Obama brushes off criticism, says he's '100 percent' committed to NASA

Despite the "harsh words" of high-profile former astronauts, President Barack Obama on Thursday pledged to continue to fund NASA and manned space exploration, though he will dramatically revise the programs.

Obama, speaking at Kennedy Space Center in Cape Canaveral, Fla., sought to ease the minds of workers soon to be displaced when the Space Shuttle program ends and to win over critics who say the new policy's reliance on the private sector will end U.S. dominance in space.

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Obama told audience members and skeptics who weren't there, including Neil Armstrong, the first man to walk on the moon, that his budget includes a $6 billion increase for NASA funding over the next five years "even as we have instituted a freeze on discretionary spending and sought to make cuts elsewhere in the budget."

"I am 100 percent committed to the mission of NASA and its future," Obama said to applause.

Lawmakers have joined former astronauts in their skepticism of Obama's shift in priorities for the program.

Former astronaut and Florida Sen. Bill Nelson (D) joined the president for his trip to Florida. He said that as far as Obama has come in listening to the concerns of lawmakers, "it's not enough."

"As with most presidential proposals, Congress will not just rubber-stamp it," Nelson said. "So we’ll take what he’s saying to our committee, and then we’ll change some things."

Obama has already made some concessions to Florida and Texas lawmakers and the space community by continuing to fund the space station for another five years and keeping the Orion vehicle alive.

But on other issues, Obama will clearly meet resistance from Democrats and Republicans who represent states that are home to the nation's space programs.

Sen. Kay Bailey Hutchison (R-Texas) said Thursday that Obama's policy changes "keep America grounded."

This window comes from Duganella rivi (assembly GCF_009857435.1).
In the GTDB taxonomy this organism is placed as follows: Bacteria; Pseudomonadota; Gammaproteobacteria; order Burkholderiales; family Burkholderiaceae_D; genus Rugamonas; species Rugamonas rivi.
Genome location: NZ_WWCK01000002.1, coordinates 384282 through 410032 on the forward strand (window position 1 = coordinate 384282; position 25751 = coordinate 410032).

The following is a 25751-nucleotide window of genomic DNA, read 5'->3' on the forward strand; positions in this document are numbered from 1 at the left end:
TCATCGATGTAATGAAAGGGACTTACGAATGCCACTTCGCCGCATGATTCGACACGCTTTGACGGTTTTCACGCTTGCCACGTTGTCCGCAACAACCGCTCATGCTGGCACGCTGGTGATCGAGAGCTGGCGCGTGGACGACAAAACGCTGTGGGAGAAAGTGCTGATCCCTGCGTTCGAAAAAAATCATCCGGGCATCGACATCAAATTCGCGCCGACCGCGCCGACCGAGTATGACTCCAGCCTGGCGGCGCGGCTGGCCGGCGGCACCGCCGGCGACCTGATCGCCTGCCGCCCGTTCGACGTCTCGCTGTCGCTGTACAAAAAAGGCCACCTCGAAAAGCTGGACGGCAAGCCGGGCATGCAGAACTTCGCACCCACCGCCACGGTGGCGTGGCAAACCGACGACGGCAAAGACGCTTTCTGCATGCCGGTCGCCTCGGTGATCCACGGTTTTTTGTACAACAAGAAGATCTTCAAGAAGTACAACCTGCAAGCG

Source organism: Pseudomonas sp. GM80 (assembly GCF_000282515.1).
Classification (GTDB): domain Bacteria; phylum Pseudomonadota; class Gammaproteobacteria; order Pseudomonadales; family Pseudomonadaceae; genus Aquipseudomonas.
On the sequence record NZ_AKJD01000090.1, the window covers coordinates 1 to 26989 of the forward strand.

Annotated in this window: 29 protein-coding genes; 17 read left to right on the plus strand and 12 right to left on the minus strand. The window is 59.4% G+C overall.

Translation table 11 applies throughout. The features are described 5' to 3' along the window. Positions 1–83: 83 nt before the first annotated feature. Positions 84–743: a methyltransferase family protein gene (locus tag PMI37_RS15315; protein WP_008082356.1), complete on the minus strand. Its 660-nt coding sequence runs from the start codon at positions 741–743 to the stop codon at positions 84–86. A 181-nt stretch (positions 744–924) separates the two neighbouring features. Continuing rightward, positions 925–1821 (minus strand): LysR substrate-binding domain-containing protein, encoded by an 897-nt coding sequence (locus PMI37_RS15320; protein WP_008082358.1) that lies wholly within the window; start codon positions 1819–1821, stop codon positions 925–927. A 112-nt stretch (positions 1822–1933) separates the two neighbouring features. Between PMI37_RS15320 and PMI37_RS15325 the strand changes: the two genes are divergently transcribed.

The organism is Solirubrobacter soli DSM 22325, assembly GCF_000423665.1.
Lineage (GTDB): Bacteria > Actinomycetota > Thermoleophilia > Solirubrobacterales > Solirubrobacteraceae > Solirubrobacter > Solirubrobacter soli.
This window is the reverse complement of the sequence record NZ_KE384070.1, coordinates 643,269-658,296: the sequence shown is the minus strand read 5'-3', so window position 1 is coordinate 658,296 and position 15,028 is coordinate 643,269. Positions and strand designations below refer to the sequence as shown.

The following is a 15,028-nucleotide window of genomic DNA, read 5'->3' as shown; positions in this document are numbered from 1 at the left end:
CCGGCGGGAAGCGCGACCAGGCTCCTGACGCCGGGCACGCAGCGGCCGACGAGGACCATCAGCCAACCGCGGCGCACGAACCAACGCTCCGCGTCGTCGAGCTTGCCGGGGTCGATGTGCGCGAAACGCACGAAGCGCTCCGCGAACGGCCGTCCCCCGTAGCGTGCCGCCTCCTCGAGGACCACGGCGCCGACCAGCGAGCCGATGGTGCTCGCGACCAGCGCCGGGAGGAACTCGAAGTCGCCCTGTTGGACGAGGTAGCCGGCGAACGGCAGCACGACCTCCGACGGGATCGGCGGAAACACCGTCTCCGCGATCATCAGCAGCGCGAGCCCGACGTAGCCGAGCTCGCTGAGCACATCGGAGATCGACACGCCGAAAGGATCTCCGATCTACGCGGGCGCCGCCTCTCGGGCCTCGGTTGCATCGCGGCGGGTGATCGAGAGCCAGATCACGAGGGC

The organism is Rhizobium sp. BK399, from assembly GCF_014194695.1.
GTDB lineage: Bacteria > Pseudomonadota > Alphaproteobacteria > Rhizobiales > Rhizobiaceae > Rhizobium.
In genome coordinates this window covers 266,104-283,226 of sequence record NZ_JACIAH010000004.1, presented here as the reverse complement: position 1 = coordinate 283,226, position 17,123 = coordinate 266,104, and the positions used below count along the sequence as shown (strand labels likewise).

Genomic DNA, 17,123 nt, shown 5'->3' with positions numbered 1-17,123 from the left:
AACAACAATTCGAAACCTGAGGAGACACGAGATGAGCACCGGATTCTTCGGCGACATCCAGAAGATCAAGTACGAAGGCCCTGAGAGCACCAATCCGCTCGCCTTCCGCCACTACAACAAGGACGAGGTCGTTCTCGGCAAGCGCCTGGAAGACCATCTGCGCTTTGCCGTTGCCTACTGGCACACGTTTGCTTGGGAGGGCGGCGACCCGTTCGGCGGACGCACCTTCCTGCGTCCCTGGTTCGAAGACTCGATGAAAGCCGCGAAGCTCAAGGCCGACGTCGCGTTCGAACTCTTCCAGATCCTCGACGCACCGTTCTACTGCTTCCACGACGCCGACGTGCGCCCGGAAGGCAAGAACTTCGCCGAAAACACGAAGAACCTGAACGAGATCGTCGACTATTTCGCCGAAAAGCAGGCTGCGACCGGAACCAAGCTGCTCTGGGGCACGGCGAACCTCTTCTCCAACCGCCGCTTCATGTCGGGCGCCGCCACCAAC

Nelson was flatly defiant on some of Obama's proposed changes.

"We are not going to wait five years before we make a decision on the heavy-lift rockets. I think we can make the decision much sooner," Nelson said. "And we’re going to keep testing the monster rockets at the Kennedy Space Center."

On the minefield of issues Obama negotiated Thursday, job losses for workers on the shuttle program drew much attention as the economy continues its slow recovery.

To that end, Obama announced $40 million in worker training for those who will lose their jobs when the shuttle program ends. And Obama pledged that his new policies would create 2,500 jobs along the Florida space coast over the next two years.

There are only three more schedule flights for U.S. space shuttles, a decision made under former President George W. Bush's administration, which Obama made clear on Thursday.

"This is based on a decision made six years ago, not six months ago," Obama said in the critical swing state of Florida.

Armstrong and other former space commanders have been highly critical of Obama's plans to scrap a space mission to the moon and other programs that the White House says are over budget and missing deadlines.

With supporter and former astronaut Buzz Aldrin in the audience, Obama said "pretty bluntly" of the moon, "we've been there before."

"There's a lot more of space to explore, and a lot more to learn when we do," Obama said. "So I believe it's more important to ramp up our capabilities to reach and operate at a series of increasingly demanding targets while advancing our technological capabilities with each step forward."   

Instead, the president said, the federal government should put more emphasis on helping the private sector to develop new technologies that will allow for more manned space flights with new destinations, including asteroids and the moons of Mars. Obama said a manned mission could orbit Mars and return to Earth safely by the mid-2030s.

"And a landing on Mars will follow, and I expect to be around to see it," Obama said.

The president pledged an end to the uncertainty facing NASA, "which has risen and fallen with the political winds." Uncertainty, he said, can be seen "in the reluctance of those who hold office to set clear, achievable objectives, to provide the resources to meet those objectives and to justify not just these plans but the larger purpose of space exploration in the 21st century."

Because of that, Obama said, NASA cannot just "continue on the same path." 

"We want to leap into the future. We want major breakthroughs, a transformative agenda for NASA," Obama said. "Now, yes, pursuing this new strategy will require that we revise the old strategy."

White House spokesman Bill Burton acknowledged to reporters on Air Force One that the president would need to explain his change in policies because of the reports that have come out in anticipation of the president's revisions.

"The president’s view is that every time we put out a new policy, especially when we’re changing course to some extent, it requires a lot of explanation," Burton said. 
 
Burton added: "The space program that was in place when he came into office had made some determinations about the direction of our nation’s space policies that the president thought could be refined and moved in a different direction."

Obama was scheduled to fly to Miami after leaving Cape Canaveral for two Democratic National Committee (DNC) fundraisers before returning to Washington on Thursday night.

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